Ian – new boy.

Feb 8-10, 2012.

Ian is age 4 this year, he has speech difficulties with not forming proper words. He is able to understand basic instructions. He expresses himself through tears,  but lacks in eye contact, has a poor posture, poor lip movement and is lacking in tongue rolling.  He has attended speech therapy in a private hospital, so as to attend Occupation Therapy from a private practitioner. When his mother came to visit my centre for the 3rd time she broke down in tears before confirmed Ian for the therapy programme.

First week, when his mother left him at the centre he cried ( separation anxiety). I walk him into the hall, hug him, show him how and where to put his belongings. In few minutes his tears stop. I walk him out to the garden, he begins to explore around, I notice Ian likes to pick up leaves and throws them over the fence allowing the leaves to drop into the drain; he observes the way the leaves move flying down. He also likes to pick up the leaves and press them. He went into the tunnel from one entrance and exits from the another entrance. The tunnel has three entrances. I allow him to walk bare foot in the garden for feet stimulation. A lot of verbal communication is given eg, run, walk, fast. Then I clean his feet before bringing him back to the hall.

I bring him to the hall, inviting him  to drink some water. He is still using a tumbler with a straw to suck. He begins to explore the material in the centre. He will take four different type of apparatus. He mixes all the apparatus into one container.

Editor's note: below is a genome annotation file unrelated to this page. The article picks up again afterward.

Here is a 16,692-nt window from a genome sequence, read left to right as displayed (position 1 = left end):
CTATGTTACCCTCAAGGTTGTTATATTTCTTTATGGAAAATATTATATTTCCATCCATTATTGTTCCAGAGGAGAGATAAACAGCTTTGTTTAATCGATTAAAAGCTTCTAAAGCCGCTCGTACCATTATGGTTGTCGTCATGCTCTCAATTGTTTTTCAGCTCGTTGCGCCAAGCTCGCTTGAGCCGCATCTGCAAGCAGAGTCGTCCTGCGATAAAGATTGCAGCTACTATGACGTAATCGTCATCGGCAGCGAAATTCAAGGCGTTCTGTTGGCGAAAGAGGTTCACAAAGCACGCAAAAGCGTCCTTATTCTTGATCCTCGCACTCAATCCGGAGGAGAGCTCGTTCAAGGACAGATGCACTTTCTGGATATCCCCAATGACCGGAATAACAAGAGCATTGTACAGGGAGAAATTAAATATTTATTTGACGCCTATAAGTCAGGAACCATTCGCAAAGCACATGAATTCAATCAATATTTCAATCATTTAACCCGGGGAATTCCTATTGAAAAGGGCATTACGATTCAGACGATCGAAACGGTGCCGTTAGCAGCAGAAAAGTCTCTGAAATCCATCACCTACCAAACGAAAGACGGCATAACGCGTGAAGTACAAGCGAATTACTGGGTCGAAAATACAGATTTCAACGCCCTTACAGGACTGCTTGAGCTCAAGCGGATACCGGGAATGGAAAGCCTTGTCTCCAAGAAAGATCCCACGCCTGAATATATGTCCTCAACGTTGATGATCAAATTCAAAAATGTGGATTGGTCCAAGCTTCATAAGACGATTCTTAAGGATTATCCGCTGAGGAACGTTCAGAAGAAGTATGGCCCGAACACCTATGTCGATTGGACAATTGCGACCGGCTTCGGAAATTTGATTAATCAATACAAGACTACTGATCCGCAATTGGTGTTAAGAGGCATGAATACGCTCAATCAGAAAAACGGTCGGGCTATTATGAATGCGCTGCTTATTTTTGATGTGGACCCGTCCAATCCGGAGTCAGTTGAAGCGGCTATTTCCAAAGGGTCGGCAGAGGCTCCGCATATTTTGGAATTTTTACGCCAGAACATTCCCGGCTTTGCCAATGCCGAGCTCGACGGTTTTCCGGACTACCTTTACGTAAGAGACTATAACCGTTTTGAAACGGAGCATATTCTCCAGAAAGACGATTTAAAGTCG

He begins to arrange the animals into a row, making babbling sounds with no proper formation of words. Then he moves to another apparatus  with variety of different colors , size knob cylinder. Again the same: he will mix all cylinders in one box. He repeats the same, by arranging the cylinders into one row. A very repetitive stereotype pattern of  arranging material for this week. After all this arranging I invite him to help me to sort it out. He refuses with tears. I insist he must help. He helps in tears. We work together to get all the material sorted into their respective containers with Tom, another boy.

This first week I am mostly observing him. He comes in with not fit health. hence we do only light activity for him. How will Ian progress? It is both a challenge and a mystery for me right now, but time will tell. All therapy success is based upon careful observation and individual adaptation of the therapy. Time spent in observation is never lost.

 

 

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